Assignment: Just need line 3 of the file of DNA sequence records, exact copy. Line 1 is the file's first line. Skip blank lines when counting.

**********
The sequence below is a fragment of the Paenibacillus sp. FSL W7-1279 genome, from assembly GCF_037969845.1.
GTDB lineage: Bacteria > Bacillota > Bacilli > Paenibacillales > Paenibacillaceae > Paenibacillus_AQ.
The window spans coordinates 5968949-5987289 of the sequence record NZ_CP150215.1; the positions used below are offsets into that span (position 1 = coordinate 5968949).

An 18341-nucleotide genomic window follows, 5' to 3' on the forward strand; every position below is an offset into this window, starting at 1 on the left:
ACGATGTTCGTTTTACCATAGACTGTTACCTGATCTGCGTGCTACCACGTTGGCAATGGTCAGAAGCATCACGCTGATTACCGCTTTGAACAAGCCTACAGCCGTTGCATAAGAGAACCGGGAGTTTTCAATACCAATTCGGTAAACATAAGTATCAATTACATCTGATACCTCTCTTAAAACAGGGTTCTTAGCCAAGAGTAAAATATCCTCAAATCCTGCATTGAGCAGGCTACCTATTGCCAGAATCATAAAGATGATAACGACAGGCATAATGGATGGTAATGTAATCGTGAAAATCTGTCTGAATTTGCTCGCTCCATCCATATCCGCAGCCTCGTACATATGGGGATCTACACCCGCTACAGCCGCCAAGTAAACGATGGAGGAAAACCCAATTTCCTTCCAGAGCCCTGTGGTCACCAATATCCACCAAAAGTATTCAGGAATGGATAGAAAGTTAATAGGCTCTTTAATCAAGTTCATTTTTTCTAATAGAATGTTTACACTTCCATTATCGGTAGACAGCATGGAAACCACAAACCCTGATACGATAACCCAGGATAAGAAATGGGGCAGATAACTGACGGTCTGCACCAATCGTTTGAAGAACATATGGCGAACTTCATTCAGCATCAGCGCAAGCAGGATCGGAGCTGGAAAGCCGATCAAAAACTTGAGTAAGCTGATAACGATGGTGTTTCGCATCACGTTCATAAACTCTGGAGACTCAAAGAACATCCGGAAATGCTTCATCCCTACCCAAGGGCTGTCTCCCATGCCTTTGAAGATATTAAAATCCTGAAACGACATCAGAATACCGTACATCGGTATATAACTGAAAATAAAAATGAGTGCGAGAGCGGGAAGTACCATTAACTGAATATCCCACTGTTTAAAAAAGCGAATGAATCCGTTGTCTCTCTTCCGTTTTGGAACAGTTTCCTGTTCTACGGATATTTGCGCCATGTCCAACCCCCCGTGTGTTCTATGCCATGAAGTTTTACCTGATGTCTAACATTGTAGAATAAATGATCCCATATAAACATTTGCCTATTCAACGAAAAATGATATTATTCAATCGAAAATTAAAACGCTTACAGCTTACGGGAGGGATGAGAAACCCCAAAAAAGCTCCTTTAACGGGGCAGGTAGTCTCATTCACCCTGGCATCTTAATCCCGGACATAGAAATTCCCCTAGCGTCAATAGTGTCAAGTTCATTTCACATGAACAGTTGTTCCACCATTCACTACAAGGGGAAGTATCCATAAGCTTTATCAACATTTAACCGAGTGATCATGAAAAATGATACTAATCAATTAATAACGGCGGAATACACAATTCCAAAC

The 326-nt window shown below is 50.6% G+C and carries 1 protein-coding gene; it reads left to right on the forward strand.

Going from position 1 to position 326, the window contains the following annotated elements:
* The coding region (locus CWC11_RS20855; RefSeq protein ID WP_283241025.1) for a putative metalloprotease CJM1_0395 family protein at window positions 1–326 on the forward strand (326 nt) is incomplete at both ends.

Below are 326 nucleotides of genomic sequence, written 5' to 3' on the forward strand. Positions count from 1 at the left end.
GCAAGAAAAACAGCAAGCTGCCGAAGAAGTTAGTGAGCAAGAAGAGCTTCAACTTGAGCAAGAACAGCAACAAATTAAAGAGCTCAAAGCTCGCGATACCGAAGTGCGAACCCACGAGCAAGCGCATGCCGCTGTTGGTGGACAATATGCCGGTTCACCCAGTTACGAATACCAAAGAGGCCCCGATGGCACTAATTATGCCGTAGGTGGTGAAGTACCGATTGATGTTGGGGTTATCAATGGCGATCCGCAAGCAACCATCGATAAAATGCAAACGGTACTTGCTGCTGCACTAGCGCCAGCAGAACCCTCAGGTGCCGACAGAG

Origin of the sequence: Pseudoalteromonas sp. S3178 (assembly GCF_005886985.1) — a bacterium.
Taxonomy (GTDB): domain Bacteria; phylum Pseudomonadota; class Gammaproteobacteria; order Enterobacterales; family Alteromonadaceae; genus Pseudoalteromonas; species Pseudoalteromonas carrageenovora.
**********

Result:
The window spans coordinates 5968949-5987289 of the sequence record NZ_CP150215.1; the positions used below are offsets into that span (position 1 = coordinate 5968949).